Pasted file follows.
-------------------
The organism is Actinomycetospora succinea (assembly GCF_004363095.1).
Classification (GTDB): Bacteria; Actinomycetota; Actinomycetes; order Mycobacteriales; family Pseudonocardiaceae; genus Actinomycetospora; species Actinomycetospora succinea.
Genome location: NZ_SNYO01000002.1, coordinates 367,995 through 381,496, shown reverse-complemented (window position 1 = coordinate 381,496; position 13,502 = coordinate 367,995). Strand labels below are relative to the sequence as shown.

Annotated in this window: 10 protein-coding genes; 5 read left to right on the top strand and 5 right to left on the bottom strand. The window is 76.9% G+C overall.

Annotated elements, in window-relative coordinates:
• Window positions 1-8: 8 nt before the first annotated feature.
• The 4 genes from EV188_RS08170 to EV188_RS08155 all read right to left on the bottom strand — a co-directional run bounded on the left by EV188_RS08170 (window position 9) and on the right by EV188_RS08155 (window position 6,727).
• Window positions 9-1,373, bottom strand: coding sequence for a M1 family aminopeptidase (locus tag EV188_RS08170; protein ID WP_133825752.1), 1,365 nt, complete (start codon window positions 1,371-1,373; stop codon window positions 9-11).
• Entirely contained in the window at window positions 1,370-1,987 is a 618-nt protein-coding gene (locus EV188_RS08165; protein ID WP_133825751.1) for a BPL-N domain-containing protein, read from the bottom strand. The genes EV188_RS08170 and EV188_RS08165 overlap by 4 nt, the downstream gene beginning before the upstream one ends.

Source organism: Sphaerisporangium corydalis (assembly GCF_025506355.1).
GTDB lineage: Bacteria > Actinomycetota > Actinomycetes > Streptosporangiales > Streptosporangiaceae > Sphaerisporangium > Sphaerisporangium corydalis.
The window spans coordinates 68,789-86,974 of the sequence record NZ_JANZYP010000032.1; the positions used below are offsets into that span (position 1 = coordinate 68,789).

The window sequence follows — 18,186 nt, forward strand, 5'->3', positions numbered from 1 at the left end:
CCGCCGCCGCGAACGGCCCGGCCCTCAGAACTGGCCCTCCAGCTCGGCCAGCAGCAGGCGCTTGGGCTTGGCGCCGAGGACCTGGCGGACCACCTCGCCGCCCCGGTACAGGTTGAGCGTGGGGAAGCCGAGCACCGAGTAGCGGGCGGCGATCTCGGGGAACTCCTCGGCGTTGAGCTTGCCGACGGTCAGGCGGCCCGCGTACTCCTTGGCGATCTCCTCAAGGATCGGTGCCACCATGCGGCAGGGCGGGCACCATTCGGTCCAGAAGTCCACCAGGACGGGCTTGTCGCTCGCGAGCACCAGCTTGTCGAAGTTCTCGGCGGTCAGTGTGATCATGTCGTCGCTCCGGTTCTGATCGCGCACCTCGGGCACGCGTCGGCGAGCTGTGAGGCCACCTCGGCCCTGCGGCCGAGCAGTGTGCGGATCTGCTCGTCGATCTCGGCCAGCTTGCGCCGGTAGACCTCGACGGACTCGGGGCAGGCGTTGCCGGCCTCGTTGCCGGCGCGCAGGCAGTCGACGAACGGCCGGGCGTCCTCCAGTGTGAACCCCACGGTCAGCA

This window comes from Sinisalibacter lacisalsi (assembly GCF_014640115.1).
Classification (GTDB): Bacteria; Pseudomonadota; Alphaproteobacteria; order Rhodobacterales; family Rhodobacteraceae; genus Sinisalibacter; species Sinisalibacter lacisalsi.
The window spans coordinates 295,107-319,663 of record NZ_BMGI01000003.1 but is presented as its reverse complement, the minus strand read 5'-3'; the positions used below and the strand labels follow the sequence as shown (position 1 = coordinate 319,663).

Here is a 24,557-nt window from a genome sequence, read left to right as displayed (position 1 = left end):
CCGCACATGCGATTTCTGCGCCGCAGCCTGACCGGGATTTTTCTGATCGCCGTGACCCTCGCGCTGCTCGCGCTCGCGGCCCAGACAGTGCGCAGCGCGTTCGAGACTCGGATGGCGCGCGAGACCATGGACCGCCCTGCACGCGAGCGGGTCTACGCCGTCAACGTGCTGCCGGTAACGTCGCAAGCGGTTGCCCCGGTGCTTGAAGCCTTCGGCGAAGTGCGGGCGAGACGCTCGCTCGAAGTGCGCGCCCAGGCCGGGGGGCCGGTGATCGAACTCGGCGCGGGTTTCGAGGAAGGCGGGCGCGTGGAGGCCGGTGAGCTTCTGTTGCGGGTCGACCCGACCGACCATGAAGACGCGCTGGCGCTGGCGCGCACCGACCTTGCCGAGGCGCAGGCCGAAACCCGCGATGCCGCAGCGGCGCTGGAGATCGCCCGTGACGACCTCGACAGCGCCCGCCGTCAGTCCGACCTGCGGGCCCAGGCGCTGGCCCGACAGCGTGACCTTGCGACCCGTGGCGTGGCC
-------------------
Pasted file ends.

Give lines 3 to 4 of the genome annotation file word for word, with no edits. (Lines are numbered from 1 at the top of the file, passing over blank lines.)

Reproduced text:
Genome location: NZ_SNYO01000002.1, coordinates 367,995 through 381,496, shown reverse-complemented (window position 1 = coordinate 381,496; position 13,502 = coordinate 367,995). Strand labels below are relative to the sequence as shown.

Annotated in this window: 10 protein-coding genes; 5 read left to right on the top strand and 5 right to left on the bottom strand. The window is 76.9% G+C overall.